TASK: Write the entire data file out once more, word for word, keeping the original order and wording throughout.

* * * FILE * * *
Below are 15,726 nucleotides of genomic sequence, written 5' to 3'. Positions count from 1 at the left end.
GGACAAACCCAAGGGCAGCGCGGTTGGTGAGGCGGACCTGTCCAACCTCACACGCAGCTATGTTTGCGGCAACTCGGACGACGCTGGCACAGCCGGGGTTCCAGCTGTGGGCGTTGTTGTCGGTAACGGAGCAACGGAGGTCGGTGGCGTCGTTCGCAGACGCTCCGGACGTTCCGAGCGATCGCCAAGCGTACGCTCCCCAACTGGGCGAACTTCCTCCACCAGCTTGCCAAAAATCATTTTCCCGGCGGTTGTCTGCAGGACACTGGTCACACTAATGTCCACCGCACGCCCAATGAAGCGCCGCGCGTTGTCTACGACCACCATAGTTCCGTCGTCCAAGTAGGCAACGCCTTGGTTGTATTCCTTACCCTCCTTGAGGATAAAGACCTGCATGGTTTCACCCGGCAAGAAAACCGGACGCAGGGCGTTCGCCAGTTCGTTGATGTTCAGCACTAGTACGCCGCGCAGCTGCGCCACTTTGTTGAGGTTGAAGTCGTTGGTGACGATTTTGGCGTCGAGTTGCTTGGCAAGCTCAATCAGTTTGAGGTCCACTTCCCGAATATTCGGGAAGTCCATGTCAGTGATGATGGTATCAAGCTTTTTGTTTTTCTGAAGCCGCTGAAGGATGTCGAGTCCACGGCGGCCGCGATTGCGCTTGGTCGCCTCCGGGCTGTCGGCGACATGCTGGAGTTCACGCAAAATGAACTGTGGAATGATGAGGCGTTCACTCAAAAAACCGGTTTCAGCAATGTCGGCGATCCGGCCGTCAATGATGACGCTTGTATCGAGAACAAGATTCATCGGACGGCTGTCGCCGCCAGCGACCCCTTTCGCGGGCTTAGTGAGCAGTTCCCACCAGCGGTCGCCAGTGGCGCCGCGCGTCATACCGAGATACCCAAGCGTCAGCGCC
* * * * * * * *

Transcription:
Below are 15,726 nucleotides of genomic sequence, written 5' to 3'. Positions count from 1 at the left end.
GGACAAACCCAAGGGCAGCGCGGTTGGTGAGGCGGACCTGTCCAACCTCACACGCAGCTATGTTTGCGGCAACTCGGACGACGCTGGCACAGCCGGGGTTCCAGCTGTGGGCGTTGTTGTCGGTAACGGAGCAACGGAGGTCGGTGGCGTCGTTCGCAGACGCTCCGGACGTTCCGAGCGATCGCCAAGCGTACGCTCCCCAACTGGGCGAACTTCCTCCACCAGCTTGCCAAAAATCATTTTCCCGGCGGTTGTCTGCAGGACACTGGTCACACTAATGTCCACCGCACGCCCAATGAAGCGCCGCGCGTTGTCTACGACCACCATAGTTCCGTCGTCCAAGTAGGCAACGCCTTGGTTGTATTCCTTACCCTCCTTGAGGATAAAGACCTGCATGGTTTCACCCGGCAAGAAAACCGGACGCAGGGCGTTCGCCAGTTCGTTGATGTTCAGCACTAGTACGCCGCGCAGCTGCGCCACTTTGTTGAGGTTGAAGTCGTTGGTGACGATTTTGGCGTCGAGTTGCTTGGCAAGCTCAATCAGTTTGAGGTCCACTTCCCGAATATTCGGGAAGTCCATGTCAGTGATGATGGTATCAAGCTTTTTGTTTTTCTGAAGCCGCTGAAGGATGTCGAGTCCACGGCGGCCGCGATTGCGCTTGGTCGCCTCCGGGCTGTCGGCGACATGCTGGAGTTCACGCAAAATGAACTGTGGAATGATGAGGCGTTCACTCAAAAAACCGGTTTCAGCAATGTCGGCGATCCGGCCGTCAATGATGACGCTTGTATCGAGAACAAGATTCATCGGACGGCTGTCGCCGCCAGCGACCCCTTTCGCGGGCTTAGTGAGCAGTTCCCACCAGCGGTCGCCAGTGGCGCCGCGCGTCATACCGAGATACCCAAGCGTCAGCGCC